Martial arts

Demonstrating Kung Fu at Daxiangguo Monastery, Kaifeng, Henan.

China is one of the main birth places of Eastern martial arts. The names of martial arts were called Kung Fu or its first name Wushu. China also includes the home to the well-respected Shaolin Monastery and Wudang Mountains. The first generation of art started more for the purpose of survival and warfare than art. Over time, some art forms have branched off, while others have retained a distinct Chinese flavor. Regardless, China has produced some of the most renowned martial artists including Wong Fei Hung and many others. The arts have also co-existed with a variety of weapons including the more standard 18 arms. Legendary and controversial moves like Dim Mak are also praised and talked about within the culture.

Fashion

Men and women in xuanduan formal wear at a Confucian ceremony in China
A north corner of Forbidden City, featuring classic construction style

Different social classes in different eras boast different fashion trends, the colour yellow is usually reserved for the emperor. China's fashion history covers hundreds of years with some of the most colourful and diverse arrangements. During the Qing Dynasty, China's last imperial dynasty dramatic shift of clothing occurred, the clothing of the era before the Qing Dynasty is referred to as Hanfu or traditional Han Chinese clothing. Many symbols such as phoenix have been used for decorative as well as economic purposes.

Architecture

Chinese architecture, examples for which can be found from over 2,000 years ago, has long been a hallmark of the culture. There are certain features common to Chinese architecture, regardless of specific region or use. The most important is its emphasis on width, as the wide halls of the Forbidden City serve as an example. In contrast, Western architecture emphasize on height, though there are exceptions such as pagodas.

Another important feature is symmetry, which connotes a sense of grandeur as it applies to everything from palaces to farmhouses. One notable exception is in the design of gardens, which tends to be as asymmetrical as possible. Like Chinese scroll paintings, the principle underlying the garden's composition is to create enduring flow, to let the patron wander and enjoy the garden without prescription, as in nature herself. Feng shui has played an important part in structural development.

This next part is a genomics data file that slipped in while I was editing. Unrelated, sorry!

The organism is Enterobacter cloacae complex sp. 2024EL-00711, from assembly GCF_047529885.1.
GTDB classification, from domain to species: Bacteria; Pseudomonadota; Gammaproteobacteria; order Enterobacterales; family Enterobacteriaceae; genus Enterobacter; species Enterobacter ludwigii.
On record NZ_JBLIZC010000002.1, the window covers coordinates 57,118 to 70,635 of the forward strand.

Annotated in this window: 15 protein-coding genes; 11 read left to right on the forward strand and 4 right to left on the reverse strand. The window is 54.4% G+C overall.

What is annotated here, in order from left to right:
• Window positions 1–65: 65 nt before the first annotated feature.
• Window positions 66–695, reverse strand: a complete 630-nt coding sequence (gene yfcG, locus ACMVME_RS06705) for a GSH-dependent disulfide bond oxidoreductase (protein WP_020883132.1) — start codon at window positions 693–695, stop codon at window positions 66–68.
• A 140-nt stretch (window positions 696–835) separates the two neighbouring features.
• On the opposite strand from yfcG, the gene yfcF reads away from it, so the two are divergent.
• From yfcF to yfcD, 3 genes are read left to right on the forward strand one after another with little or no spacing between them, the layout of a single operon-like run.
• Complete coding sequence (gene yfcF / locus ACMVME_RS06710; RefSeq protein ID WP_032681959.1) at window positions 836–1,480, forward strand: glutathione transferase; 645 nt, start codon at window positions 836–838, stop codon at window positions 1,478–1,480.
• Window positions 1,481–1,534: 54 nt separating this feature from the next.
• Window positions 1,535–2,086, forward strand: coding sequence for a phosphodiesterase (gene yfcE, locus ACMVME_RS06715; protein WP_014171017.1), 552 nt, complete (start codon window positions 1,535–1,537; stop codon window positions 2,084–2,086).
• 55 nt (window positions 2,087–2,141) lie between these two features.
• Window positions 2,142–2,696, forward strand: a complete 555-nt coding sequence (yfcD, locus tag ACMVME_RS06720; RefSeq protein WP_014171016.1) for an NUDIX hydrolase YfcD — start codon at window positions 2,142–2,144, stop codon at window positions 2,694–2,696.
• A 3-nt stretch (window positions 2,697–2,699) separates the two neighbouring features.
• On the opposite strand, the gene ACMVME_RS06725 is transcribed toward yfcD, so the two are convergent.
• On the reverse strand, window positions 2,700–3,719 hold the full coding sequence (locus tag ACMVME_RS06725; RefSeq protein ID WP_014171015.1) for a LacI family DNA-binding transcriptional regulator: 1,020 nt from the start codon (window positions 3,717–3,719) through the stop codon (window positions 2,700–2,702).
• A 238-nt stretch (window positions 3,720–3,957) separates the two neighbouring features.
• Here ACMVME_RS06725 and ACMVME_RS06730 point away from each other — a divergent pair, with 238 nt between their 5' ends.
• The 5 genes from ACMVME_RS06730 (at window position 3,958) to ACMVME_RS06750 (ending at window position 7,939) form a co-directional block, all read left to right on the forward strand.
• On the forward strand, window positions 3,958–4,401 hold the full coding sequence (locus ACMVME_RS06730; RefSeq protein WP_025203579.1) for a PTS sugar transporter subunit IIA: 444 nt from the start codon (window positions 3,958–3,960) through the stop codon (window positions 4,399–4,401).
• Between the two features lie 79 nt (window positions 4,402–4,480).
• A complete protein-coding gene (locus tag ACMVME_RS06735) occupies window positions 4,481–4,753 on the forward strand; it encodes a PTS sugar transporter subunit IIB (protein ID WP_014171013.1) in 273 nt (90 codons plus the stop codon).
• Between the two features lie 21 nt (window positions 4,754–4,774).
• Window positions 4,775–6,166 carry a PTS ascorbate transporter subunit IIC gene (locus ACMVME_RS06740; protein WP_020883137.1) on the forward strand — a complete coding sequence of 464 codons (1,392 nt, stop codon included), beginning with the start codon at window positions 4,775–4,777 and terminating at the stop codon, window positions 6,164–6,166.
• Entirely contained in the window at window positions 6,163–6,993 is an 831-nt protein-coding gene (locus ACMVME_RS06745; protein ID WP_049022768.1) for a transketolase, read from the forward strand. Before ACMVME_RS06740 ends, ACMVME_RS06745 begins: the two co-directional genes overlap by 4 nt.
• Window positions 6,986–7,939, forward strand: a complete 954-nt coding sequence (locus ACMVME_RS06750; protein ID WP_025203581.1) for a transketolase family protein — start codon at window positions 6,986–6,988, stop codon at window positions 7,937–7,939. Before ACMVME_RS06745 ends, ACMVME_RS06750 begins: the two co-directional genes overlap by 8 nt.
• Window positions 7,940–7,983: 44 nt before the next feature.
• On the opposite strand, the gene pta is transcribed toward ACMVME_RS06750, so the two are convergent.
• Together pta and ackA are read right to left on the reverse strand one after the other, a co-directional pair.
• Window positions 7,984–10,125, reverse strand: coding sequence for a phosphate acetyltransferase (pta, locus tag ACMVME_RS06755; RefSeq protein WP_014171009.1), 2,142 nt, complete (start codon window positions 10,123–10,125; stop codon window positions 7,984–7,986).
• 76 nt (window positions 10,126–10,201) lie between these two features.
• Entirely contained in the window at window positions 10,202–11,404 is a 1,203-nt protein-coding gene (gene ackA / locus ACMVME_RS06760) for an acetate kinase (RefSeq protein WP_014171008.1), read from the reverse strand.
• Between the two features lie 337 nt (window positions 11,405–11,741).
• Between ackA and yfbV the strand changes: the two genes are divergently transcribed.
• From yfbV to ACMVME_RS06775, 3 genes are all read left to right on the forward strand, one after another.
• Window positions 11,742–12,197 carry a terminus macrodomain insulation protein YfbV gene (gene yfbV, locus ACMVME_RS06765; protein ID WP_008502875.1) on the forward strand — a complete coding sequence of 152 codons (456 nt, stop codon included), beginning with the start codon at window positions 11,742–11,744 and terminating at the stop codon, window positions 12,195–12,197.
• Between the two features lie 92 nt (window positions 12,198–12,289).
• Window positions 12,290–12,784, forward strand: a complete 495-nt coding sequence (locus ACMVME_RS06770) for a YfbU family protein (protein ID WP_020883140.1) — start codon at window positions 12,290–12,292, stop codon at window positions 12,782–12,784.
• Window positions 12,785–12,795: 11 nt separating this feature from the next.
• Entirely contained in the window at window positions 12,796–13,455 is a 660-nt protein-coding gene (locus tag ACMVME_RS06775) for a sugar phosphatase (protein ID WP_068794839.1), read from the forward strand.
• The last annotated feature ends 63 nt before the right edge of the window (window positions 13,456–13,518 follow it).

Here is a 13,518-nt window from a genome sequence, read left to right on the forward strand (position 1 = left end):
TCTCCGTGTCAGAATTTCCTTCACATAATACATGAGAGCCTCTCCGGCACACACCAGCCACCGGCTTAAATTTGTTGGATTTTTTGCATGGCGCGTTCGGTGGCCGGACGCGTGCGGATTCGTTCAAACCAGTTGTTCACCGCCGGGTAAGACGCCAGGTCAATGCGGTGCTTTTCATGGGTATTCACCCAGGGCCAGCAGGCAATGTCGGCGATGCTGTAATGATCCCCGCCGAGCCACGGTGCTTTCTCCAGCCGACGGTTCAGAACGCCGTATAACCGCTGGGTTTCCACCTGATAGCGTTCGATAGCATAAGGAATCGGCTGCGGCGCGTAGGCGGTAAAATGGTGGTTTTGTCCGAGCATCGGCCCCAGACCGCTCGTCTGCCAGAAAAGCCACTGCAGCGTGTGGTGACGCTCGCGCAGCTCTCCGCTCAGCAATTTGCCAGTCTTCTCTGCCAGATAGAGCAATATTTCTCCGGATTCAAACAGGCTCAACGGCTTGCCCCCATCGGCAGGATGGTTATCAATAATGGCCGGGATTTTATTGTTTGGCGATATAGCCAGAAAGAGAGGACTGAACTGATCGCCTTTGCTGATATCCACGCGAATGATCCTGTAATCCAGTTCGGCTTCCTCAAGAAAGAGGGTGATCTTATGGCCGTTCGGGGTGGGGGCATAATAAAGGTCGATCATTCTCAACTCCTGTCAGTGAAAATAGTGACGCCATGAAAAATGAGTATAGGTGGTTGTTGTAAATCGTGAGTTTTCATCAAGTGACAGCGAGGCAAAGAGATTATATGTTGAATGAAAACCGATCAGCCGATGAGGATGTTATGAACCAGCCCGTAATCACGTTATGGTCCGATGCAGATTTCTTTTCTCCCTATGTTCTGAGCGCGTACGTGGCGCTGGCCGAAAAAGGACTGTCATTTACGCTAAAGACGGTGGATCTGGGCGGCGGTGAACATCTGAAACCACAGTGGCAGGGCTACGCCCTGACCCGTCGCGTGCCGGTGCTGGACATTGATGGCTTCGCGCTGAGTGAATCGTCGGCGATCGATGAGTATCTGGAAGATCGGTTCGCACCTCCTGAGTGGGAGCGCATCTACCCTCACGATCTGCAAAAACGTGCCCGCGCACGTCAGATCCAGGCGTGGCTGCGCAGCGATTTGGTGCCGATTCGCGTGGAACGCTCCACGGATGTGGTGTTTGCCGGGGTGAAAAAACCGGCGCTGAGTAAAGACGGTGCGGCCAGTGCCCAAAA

Cuisine

Template:Sister

The overwhelmingly large variety of Chinese cuisine comes mainly from the practice of dynastic period emperors hosting banquets with 100 dishes per meal.[9] A countless number of imperial kitchen staff and concubines were involved in the food preparation process. Over time, many dishes became part of the everyday-citizen culture. Some of the highest quality restaurants with recipes close to the dynastic periods include Fangshan restaurant in Beihai Park Beijing and the Oriole Pavilion.[9] Arguably all branches of Hong Kong eastern style or even American Chinese food are in some ways rooted from the original dynastic cuisines.

Leisure

A number of games and pastimes are popular within Chinese culture. The most common game is Mah Jong. The same pieces are used for other styled games such as Shanghai Solitaire. Others include Pai Gow, Pai gow poker and other bone domino games. Weiqi and Xiangqi are also popular. Ethnic games like Chinese yo-yo are also part of the culture.

Gallery

See also

References

  1. "Chinese Dynasty Guide - The Art of Asia - History & Maps". Minneapolis Institute of Art. Archived from the original on 10 October 2008. http://www.artsmia.org/art-of-asia/history/chinese-dynasty-guide.cfm. 
  2. "Guggenheim Museum - China: 5,000 years". Solomon R. Guggenheim Foundation & Solomon R. Guggenheim Museum. 6 February 1998 to 1998-06-03. Archived from the original on 10 October 2008. http://pastexhibitions.guggenheim.org/china/index.html. 
  3. Chinatraveldepot.com. "Chinatraveldepot.com." Fifty-six Ethnic Groups in China 1 June 2009.
  4. Huaxia.com. "Huaxia.com." 廣東三寶之一 禾稈草. Retrieved on 20 June 2009.
  5. RTHK. "RTHK.org." 1/4/2008 three treasures. Retrieved on 20 June 2009.
  6. Xinhuanet.com. "Xinhuanet.com." 說三與三寶. Retrieved on 20 June 2009.
  7. 7.0 7.1 Mente, Boye De. [2000] (2000). The Chinese Have a Word for it: The Complete Guide to Chinese thought and Culture. McGraw-Hill Professional. ISBN 0-658-01078-6
  8. Alon, Ilan, ed. (2003), Chinese Culture, Organizational Behavior, and International Business Management, Westport, Connecticut: Praeger Publishers.
  9. 9.0 9.1 Kong, Foong, Ling. [2002]. The Food of Asia. Tuttle Publishing. ISBN 0-7946-0146-4

External links